Monday, August 3, 2009

A Dead Body? So Much For Research Being Done...

Over the years, I’ve found facts and documents in researching the cattle rustling story that have shocked and surprised me—a confession, an arrest warrant, a state Supreme Court case—to name a few. But stumbling across an article about a body found near Ernest Christison’s ranch in 1884, well, that sent more than a few tingles through my spine!

Here is the beginning of the article in the Buena Vista Democrat on April 17, 1884:
“Saturday afternoon John Dover, while prospecting found, nearly on the top of the divide between Christison’s and Cottonwood gulches, under a large cedar tree, the remains of a man in such a state of decay that it is impossible to identify him. He came to town early yesterday morning and notified Coroner Overholt, who this morning, accompanied by dozen or more citizens went out to view the remains with the result below given.

“He was lying on his left side, on his coat, with his head on a July, 1883 number of Frank Leslie’s Magazine, with his arms and legs drawn up. He wore a dark business suit, good pair of shoes and checked cotton shirt. Near him was a hat of black and white straw, a stump of a cigar, an Anhouser [sic] beer bottle and a .45 caliber nickle [sic] plated Colt’s revolver and a belt full of cartridges. In his pockets were a red morocco memorandum book containing a few figures but not a line of writing, a silver dollar, a peanut, an almond, a cartridge wrapped with a fishing line and fly and covered with a piece of newspaper supposed to be one of the Gunnison papers as it has advertisements from that place.”

The article went on to describe the appearance of the corpse. I won’t thrill you with that piece of information. The remains were taken to the hose house in Salida where “they were being viewed by the citizens of the town.” It gave a physical description of the man and then offered several theories as to his demise: he lay down to rest and died suddenly, or perhaps it was a suicide, and of course, others thought that upon further examination a bullet-hole would be found on the body.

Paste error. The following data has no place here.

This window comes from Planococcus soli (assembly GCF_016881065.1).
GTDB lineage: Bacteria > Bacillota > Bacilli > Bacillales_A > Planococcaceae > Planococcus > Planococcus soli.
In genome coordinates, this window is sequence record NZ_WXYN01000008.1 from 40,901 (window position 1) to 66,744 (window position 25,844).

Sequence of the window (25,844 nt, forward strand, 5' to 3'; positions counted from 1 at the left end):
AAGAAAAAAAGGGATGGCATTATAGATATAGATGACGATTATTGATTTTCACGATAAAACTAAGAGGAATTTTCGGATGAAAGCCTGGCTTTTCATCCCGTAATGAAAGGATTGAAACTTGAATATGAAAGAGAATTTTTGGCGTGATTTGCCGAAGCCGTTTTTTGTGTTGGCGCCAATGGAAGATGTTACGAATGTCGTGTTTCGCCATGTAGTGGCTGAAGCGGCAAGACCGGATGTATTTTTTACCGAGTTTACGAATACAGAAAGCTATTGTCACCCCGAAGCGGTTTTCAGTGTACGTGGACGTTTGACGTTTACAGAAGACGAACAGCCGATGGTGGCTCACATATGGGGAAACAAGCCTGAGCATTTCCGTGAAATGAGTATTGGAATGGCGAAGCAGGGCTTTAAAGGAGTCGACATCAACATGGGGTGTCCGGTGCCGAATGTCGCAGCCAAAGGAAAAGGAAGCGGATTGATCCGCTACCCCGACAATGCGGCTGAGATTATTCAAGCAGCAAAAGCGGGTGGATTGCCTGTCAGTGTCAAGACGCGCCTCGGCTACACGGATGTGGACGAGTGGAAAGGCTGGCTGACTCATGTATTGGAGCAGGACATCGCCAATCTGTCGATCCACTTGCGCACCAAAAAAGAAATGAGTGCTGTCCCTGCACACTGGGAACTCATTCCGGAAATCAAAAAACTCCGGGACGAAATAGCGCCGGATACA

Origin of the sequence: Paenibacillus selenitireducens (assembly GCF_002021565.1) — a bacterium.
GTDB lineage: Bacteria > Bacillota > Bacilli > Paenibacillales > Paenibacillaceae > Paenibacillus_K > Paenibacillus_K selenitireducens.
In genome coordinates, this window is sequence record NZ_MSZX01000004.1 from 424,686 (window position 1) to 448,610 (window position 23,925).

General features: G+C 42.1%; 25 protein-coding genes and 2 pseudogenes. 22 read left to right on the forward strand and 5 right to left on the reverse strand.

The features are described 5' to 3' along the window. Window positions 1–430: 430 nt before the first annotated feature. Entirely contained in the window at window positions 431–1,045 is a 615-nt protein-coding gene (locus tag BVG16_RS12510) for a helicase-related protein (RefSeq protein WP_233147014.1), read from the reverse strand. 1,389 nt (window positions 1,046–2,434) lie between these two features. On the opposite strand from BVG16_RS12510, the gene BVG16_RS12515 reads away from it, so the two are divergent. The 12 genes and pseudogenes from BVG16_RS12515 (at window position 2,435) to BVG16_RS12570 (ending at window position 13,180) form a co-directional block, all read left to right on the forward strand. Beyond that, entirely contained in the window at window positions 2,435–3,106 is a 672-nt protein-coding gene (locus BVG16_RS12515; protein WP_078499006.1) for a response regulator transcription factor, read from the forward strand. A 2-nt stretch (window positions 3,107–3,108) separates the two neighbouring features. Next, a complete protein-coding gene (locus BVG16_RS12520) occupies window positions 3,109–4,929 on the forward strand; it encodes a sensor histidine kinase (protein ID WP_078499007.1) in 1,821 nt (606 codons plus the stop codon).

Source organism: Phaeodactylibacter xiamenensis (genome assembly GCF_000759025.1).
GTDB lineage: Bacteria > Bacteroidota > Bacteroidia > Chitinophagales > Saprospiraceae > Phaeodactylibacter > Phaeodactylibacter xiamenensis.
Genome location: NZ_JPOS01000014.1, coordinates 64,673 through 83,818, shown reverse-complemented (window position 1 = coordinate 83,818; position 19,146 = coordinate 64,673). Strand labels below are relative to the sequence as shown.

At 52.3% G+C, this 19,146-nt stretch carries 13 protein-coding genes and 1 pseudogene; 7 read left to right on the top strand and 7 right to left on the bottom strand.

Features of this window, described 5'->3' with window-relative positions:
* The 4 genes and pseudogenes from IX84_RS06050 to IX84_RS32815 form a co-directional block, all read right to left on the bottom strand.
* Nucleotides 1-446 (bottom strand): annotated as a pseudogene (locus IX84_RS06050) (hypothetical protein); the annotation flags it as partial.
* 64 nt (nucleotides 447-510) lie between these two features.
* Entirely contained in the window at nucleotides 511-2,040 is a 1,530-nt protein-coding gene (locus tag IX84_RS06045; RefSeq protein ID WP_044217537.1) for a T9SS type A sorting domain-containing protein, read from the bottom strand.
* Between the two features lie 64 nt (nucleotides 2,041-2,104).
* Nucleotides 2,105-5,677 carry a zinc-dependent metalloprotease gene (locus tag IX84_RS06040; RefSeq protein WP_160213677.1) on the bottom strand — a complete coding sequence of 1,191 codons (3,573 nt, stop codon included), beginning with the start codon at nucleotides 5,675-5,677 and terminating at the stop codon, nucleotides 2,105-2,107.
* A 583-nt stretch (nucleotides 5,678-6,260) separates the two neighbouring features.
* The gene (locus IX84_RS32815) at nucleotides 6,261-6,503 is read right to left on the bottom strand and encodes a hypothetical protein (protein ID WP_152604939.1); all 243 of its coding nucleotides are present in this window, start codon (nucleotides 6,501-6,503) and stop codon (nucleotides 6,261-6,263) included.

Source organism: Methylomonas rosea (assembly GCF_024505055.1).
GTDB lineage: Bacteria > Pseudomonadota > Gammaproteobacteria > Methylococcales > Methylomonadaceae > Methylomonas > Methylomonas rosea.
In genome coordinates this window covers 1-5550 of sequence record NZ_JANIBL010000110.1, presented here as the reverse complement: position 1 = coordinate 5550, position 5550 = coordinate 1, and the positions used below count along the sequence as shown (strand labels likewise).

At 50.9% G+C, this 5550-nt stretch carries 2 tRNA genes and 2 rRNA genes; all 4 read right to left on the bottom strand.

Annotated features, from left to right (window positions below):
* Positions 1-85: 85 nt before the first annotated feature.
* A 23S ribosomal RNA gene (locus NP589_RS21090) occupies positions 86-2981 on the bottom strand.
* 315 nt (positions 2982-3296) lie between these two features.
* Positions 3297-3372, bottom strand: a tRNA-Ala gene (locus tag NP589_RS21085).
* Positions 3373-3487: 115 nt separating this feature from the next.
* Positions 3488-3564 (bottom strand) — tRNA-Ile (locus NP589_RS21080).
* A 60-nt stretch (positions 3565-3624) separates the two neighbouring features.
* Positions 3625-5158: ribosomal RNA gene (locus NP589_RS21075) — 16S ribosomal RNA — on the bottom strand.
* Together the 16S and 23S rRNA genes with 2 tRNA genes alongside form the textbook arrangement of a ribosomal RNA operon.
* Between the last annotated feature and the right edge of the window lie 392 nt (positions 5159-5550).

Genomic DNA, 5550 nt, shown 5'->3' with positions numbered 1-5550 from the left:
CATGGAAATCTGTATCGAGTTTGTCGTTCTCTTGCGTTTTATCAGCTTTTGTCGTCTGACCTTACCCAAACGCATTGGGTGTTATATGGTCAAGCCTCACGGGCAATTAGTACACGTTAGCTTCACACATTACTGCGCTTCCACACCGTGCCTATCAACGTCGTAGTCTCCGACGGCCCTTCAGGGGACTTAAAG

As I consider this article, my gut instinct is it was a businessman who was passing through, decided to take a nap and died. However, I can’t dismiss the thought that it might tie into the cattle rustling story. Cottonwood Gulch and Christison’s ranch are several miles south of Ute Trail, the trail a traveler would use to pass through the area. There is a story of a private investigator who wasn’t seen again after visiting Watkins’ ranch, but this occurred a couple of years earlier. Yet, the investigator story has stayed in my mind and I’ve been on the look-out for stories about bodies and skeletons found in the Cameron hills.

Side note for researchers and genealogists: I found this article in Colorado Historic Newspapers, a database I check fairly frequently and was pleasantly surprised to find the Buena Vista paper had been added. Newspapers are being added all of the time to this digitization project as they are to projects all over the country. Be sure to check frequently for new additions in any digitization or database project.


Anonymous said...

Gayle, what a great story you've got going! I don't think that research is ever done, but as you've said, you're at the point where it seems like you should just write away. You can always add and revise later if you need to.

Patricia Stoltey said...

Don't know why I hadn't tracked down your blog before, Gayle, but now that I'm here, I'm hooked. Between you and Ann Parker, I guess I'm going to spend a little more time looking at Colorado history.

~Cheryl said...

You are inspiring me to get back to my own diggings and discoveries! In appreciation for your delightful and informative blog postings, I have given you an award. Please stop by my blog and pick it up, if you wish. Have a beautiful day!